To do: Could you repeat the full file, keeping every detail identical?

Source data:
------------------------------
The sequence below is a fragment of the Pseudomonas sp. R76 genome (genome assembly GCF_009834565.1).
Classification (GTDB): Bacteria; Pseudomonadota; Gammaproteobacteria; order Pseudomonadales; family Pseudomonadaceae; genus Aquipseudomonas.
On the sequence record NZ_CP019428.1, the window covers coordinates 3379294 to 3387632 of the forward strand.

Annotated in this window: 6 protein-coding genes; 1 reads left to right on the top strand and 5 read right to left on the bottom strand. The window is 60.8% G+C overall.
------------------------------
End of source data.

The sequence below is a fragment of the Pseudomonas sp. R76 genome (genome assembly GCF_009834565.1).
Classification (GTDB): Bacteria; Pseudomonadota; Gammaproteobacteria; order Pseudomonadales; family Pseudomonadaceae; genus Aquipseudomonas.
On the sequence record NZ_CP019428.1, the window covers coordinates 3379294 to 3387632 of the forward strand.

Annotated in this window: 6 protein-coding genes; 1 reads left to right on the top strand and 5 read right to left on the bottom strand. The window is 60.8% G+C overall.